Album Review: Ariana Grande Stuns and Frustrates on Sweetener

An album that delights one moment and sinks into mediocrity the next

Ariana Grande Sweetener artwork



  • digital
  • cd

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The Lowdown: It says something about the successes of Ariana Grande that it feels as if she’s been around forever, even though her music career only began in 2013. Well, half a decade is a long time in pop music, where careers could be measured in dog years. But despite the fact that Sweetener is Grande’s fourth album, she’s only 25, and, like many people in their mid-twenties, she’s still growing. On Sweetener, her often delightful and sometimes maddening new record, she displays a newfound maturity and a refreshing taste in off-kilter beats.

The Good: Sweetener opens with a run of infectiously fun Pharrell productions. Standouts include “Blazed”, which is somehow not about smoking weed, and “The Light Is Coming”, which is sonically linked to Pharrell’s song “Lemon” since both sample angry voices at a 2009 Pennsylvania town hall meeting. The beginning of the album is pure fire, a dose of sonic joy. The first single, and the first song she released in the aftermath of a terrorist attack at her 2017 concert in Manchester, England, is “No Tears Left to Cry”. Instantly, it became one of Grande’s signature songs, and it seems increasingly likely that she’ll still be belting it out in arenas years from now.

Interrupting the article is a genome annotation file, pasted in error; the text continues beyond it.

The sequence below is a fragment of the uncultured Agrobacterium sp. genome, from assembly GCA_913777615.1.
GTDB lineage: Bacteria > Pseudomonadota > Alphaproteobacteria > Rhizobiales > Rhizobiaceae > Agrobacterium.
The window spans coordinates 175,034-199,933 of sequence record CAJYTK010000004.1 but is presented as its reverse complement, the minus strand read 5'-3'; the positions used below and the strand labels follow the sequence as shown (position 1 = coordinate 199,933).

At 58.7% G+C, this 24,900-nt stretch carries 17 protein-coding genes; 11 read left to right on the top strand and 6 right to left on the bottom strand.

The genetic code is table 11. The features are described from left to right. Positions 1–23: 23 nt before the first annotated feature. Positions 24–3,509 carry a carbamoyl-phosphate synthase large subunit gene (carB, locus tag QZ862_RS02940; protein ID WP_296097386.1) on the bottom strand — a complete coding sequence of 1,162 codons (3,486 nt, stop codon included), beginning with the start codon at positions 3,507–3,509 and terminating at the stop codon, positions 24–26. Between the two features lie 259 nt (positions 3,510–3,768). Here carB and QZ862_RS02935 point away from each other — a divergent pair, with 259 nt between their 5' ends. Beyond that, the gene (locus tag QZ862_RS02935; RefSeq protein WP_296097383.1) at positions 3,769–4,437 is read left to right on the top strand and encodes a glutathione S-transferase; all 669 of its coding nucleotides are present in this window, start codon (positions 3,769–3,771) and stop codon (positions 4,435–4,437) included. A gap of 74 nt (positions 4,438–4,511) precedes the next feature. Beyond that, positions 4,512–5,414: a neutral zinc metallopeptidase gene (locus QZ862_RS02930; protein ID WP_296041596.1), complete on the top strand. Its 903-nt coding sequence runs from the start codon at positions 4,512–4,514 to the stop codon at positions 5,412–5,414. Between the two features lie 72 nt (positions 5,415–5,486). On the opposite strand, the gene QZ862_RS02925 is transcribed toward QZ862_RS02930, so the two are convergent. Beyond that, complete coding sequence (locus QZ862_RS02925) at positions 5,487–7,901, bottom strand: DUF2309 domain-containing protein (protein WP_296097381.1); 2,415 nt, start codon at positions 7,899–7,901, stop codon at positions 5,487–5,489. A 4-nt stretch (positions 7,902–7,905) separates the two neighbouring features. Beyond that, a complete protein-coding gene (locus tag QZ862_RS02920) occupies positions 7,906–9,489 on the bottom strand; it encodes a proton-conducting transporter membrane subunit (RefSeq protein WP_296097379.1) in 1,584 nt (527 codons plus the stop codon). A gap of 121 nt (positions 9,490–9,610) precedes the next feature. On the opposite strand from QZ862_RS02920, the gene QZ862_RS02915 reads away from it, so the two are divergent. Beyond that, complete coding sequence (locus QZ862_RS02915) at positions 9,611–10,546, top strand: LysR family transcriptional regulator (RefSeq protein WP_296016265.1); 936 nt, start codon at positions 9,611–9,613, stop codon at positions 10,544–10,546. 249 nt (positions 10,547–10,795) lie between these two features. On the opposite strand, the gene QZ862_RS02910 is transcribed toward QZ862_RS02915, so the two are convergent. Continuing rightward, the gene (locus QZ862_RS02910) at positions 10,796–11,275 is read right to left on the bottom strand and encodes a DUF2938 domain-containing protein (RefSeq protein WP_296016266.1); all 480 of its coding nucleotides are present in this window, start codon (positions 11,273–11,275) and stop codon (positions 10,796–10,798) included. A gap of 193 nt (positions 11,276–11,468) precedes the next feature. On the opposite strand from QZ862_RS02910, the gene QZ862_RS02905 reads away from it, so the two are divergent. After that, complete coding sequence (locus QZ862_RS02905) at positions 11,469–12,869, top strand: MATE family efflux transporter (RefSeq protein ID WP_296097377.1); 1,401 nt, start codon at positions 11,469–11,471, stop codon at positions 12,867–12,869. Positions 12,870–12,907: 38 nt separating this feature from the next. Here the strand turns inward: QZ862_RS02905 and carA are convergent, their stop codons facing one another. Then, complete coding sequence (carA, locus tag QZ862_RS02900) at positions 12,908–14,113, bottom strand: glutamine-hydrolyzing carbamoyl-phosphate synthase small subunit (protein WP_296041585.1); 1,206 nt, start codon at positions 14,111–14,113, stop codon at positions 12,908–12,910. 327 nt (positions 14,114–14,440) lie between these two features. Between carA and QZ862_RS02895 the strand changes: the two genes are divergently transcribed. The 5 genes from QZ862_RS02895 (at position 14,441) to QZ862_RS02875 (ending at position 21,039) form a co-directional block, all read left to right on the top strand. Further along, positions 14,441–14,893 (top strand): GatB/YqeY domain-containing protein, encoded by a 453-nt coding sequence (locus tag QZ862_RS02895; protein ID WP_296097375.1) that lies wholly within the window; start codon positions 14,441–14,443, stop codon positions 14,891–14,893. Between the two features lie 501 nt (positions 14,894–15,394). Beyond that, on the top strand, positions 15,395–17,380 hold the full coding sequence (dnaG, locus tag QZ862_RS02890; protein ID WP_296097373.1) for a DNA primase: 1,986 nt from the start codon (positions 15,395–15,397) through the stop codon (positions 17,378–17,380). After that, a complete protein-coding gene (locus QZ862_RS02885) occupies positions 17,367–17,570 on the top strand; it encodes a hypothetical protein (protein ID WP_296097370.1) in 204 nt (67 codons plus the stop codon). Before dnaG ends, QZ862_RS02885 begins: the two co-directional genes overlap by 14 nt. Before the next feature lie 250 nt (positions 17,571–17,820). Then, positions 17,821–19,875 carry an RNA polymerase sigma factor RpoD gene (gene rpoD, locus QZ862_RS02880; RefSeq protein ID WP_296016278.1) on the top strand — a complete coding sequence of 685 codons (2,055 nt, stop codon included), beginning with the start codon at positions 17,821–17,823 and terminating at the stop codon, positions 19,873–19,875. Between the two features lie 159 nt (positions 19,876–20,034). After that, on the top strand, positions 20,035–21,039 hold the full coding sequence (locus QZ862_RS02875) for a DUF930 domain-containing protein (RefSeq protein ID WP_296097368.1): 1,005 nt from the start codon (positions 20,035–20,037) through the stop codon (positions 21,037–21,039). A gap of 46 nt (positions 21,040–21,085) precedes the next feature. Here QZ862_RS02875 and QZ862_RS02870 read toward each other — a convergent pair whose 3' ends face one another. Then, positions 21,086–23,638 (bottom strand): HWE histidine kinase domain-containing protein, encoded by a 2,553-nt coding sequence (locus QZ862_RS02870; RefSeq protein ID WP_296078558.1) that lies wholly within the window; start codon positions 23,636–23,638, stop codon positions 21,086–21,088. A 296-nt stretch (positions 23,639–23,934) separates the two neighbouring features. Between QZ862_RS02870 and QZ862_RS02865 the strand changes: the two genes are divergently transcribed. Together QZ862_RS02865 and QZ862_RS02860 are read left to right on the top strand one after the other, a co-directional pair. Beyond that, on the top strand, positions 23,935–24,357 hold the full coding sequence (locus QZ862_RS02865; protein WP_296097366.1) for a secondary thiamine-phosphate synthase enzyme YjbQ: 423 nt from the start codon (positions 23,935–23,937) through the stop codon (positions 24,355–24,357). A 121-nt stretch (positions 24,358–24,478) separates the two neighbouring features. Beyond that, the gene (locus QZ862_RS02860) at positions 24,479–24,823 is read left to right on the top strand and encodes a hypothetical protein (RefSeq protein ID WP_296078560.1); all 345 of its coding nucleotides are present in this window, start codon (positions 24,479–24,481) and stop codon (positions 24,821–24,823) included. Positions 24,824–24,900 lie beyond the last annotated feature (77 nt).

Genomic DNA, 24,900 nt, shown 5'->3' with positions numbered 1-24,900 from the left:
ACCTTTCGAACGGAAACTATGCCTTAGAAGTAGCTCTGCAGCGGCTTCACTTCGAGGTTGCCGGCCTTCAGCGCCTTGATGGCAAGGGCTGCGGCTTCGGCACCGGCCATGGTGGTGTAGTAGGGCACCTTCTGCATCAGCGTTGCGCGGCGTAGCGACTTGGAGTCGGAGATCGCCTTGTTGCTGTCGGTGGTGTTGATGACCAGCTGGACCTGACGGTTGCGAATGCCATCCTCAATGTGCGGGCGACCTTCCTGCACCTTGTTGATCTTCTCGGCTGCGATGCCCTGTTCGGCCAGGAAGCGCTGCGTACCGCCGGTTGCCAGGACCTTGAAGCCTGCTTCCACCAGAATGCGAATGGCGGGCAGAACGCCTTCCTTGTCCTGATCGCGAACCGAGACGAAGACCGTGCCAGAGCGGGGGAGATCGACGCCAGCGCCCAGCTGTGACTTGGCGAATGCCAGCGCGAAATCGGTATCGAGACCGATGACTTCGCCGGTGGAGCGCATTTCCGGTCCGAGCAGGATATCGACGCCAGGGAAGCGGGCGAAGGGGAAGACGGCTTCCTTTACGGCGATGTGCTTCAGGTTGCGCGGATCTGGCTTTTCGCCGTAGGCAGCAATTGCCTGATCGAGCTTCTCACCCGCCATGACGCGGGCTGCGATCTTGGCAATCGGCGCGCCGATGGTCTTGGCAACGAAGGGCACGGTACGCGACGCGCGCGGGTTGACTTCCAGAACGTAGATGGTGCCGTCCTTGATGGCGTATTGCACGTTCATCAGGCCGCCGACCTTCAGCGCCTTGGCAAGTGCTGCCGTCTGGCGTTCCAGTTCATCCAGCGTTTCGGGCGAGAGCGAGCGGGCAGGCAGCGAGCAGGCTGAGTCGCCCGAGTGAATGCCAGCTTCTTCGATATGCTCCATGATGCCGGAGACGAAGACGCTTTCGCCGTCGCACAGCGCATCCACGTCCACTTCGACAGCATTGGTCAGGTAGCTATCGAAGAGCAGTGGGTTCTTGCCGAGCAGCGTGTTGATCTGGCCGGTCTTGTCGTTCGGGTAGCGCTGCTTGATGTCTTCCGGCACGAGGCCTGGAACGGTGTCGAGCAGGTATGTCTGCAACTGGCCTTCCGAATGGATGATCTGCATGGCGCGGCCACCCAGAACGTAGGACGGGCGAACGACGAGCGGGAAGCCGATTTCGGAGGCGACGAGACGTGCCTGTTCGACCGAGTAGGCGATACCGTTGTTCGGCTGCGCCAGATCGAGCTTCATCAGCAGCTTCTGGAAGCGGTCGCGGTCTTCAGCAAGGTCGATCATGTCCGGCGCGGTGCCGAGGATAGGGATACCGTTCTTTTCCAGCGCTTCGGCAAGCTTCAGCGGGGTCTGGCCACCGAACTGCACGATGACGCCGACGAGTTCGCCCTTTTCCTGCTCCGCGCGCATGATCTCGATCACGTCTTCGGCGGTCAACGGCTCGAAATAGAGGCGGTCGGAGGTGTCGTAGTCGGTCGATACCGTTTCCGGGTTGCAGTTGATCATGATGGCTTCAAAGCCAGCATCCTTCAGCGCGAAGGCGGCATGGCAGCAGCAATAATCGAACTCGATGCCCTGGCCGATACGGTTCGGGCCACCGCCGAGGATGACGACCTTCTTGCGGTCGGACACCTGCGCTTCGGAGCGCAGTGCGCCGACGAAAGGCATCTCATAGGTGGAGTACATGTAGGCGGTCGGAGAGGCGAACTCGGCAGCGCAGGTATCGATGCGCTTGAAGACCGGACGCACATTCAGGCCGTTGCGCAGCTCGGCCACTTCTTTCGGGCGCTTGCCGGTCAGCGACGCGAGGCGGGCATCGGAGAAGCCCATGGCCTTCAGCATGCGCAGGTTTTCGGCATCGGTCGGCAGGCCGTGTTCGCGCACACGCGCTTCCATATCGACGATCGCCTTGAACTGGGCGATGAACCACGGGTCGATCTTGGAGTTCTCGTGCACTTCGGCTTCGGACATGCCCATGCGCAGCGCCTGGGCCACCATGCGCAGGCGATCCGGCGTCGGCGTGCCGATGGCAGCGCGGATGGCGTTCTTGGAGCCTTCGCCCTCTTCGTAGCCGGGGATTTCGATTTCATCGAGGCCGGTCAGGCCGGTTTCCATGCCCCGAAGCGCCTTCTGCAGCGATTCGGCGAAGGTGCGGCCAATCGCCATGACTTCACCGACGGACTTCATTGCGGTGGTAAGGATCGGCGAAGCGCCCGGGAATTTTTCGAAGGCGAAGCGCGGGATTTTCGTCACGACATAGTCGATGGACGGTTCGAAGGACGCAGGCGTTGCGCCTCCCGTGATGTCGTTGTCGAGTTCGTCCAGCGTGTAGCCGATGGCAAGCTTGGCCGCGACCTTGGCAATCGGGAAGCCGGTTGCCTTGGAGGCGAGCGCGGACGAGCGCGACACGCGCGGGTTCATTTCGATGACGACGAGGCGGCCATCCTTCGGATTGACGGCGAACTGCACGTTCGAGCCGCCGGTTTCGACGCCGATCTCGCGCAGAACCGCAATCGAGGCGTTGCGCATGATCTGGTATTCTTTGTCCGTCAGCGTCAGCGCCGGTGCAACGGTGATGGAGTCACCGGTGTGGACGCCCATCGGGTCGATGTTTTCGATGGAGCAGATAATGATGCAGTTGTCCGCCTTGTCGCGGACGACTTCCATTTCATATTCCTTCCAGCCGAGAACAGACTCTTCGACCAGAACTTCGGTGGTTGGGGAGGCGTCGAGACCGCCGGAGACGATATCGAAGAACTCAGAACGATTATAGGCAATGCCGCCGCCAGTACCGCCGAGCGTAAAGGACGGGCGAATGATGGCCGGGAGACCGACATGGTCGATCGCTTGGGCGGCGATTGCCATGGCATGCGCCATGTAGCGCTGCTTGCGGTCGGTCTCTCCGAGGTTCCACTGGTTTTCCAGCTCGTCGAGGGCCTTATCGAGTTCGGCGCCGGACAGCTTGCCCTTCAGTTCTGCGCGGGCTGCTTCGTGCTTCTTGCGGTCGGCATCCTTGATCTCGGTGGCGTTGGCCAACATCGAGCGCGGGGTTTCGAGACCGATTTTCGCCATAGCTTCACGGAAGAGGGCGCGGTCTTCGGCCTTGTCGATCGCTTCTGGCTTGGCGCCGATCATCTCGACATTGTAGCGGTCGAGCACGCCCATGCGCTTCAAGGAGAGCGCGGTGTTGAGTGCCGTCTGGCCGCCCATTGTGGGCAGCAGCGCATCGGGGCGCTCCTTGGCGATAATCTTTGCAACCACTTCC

The Bad: “God Is a Woman” is a bit of plain, unremarkable sex, as forgettable as a one-night stand. While radio will love “Breathin”, it offers what might be the year’s least helpful advice for managing anxiety: “Just keep breathin’ and breathin’ and breathin’,” she repeats, over and over again, as if we were all in danger of doing the opposite. “Borderline” features Missy Elliott with one of the year’s laziest guest verses. And on the too-cute “Goodnight and Go”, when Grande sings, “Just say goodnight and go,” it’s tempting to take her advice before the song puts you to sleep.

The Verdict: It’s rare for an album with so many stunning moments to suddenly become so aggressively mediocre. Still, the highs of Sweetener outweigh the lows. But with such lofty highs, it’s hard to be content with the album that is and not think about what the album might have been.

Essential Tracks: “No Tears Left to Cry”, “Blazed”, and “The Light Is Coming”